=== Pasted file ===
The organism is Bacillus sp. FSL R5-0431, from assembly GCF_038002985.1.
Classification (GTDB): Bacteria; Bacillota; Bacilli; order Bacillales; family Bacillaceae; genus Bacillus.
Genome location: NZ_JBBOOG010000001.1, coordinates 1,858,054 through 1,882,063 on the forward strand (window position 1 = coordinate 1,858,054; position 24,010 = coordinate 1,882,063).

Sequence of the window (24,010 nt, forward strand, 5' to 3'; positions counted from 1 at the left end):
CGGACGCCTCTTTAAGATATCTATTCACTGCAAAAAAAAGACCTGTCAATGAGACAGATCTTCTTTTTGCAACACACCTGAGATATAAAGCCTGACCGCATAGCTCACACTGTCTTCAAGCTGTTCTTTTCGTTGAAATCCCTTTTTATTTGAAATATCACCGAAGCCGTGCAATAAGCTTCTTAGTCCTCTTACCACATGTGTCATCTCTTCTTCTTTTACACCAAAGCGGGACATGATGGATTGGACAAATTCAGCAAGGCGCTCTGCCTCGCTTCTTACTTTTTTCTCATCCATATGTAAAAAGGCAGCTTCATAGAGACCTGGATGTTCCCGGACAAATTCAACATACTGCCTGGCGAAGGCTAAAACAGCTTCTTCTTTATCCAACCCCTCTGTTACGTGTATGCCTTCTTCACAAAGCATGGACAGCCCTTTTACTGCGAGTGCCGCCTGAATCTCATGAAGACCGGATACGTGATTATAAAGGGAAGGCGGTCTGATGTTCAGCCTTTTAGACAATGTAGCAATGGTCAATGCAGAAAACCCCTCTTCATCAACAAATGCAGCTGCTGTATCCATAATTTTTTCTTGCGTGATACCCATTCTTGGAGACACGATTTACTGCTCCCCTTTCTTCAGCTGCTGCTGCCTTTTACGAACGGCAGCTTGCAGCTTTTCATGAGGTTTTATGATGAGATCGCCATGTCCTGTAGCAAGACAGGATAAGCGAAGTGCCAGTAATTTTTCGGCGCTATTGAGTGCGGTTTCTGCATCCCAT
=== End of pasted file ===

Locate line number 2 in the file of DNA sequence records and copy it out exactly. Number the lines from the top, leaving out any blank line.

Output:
Classification (GTDB): Bacteria; Bacillota; Bacilli; order Bacillales; family Bacillaceae; genus Bacillus.